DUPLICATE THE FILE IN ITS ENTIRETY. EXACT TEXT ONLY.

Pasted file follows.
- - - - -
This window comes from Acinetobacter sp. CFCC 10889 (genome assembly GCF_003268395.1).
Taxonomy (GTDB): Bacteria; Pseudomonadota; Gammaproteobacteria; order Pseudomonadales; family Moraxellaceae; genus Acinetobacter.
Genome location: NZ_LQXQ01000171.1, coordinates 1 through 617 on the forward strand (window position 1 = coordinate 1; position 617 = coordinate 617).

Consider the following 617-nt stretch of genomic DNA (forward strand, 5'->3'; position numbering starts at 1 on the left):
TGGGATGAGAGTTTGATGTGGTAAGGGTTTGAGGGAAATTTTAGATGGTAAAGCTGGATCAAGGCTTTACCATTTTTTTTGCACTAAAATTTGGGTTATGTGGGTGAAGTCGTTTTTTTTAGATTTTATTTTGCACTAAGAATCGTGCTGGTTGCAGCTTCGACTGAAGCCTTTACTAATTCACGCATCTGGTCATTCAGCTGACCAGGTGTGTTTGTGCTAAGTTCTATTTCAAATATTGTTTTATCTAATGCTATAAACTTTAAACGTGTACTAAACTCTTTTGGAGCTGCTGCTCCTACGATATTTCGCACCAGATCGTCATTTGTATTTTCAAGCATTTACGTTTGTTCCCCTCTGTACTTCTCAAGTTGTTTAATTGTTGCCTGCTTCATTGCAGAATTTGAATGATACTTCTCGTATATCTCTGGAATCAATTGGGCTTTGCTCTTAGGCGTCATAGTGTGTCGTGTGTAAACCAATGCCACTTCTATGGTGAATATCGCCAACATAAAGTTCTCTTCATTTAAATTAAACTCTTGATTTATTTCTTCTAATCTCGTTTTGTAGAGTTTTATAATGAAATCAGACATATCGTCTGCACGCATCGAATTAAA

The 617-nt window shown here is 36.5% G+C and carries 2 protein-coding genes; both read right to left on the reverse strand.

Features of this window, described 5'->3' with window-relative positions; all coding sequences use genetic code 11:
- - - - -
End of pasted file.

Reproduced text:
This window comes from Acinetobacter sp. CFCC 10889 (genome assembly GCF_003268395.1).
Taxonomy (GTDB): Bacteria; Pseudomonadota; Gammaproteobacteria; order Pseudomonadales; family Moraxellaceae; genus Acinetobacter.
Genome location: NZ_LQXQ01000171.1, coordinates 1 through 617 on the forward strand (window position 1 = coordinate 1; position 617 = coordinate 617).

Consider the following 617-nt stretch of genomic DNA (forward strand, 5'->3'; position numbering starts at 1 on the left):
TGGGATGAGAGTTTGATGTGGTAAGGGTTTGAGGGAAATTTTAGATGGTAAAGCTGGATCAAGGCTTTACCATTTTTTTTGCACTAAAATTTGGGTTATGTGGGTGAAGTCGTTTTTTTTAGATTTTATTTTGCACTAAGAATCGTGCTGGTTGCAGCTTCGACTGAAGCCTTTACTAATTCACGCATCTGGTCATTCAGCTGACCAGGTGTGTTTGTGCTAAGTTCTATTTCAAATATTGTTTTATCTAATGCTATAAACTTTAAACGTGTACTAAACTCTTTTGGAGCTGCTGCTCCTACGATATTTCGCACCAGATCGTCATTTGTATTTTCAAGCATTTACGTTTGTTCCCCTCTGTACTTCTCAAGTTGTTTAATTGTTGCCTGCTTCATTGCAGAATTTGAATGATACTTCTCGTATATCTCTGGAATCAATTGGGCTTTGCTCTTAGGCGTCATAGTGTGTCGTGTGTAAACCAATGCCACTTCTATGGTGAATATCGCCAACATAAAGTTCTCTTCATTTAAATTAAACTCTTGATTTATTTCTTCTAATCTCGTTTTGTAGAGTTTTATAATGAAATCAGACATATCGTCTGCACGCATCGAATTAAA

The 617-nt window shown here is 36.5% G+C and carries 2 protein-coding genes; both read right to left on the reverse strand.

Features of this window, described 5'->3' with window-relative positions; all coding sequences use genetic code 11: